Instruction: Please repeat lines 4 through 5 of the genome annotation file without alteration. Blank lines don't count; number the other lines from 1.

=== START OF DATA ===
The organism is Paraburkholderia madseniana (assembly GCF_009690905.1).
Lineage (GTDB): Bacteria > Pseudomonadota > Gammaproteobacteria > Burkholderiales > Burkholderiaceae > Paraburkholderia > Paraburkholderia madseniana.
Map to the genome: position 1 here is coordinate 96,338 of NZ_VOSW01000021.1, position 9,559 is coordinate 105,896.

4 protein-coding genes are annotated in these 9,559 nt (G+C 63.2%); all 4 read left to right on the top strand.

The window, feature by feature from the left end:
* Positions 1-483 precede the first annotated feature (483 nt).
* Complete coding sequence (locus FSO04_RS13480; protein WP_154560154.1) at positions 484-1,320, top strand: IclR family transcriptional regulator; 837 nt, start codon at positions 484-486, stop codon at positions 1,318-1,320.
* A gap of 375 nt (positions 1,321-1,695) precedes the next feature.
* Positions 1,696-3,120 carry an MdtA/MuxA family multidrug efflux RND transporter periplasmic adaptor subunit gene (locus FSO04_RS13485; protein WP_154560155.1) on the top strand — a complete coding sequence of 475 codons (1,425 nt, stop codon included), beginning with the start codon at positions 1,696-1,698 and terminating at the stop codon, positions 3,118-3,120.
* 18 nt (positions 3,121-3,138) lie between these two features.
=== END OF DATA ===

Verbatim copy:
4 protein-coding genes are annotated in these 9,559 nt (G+C 63.2%); all 4 read left to right on the top strand.

The window, feature by feature from the left end: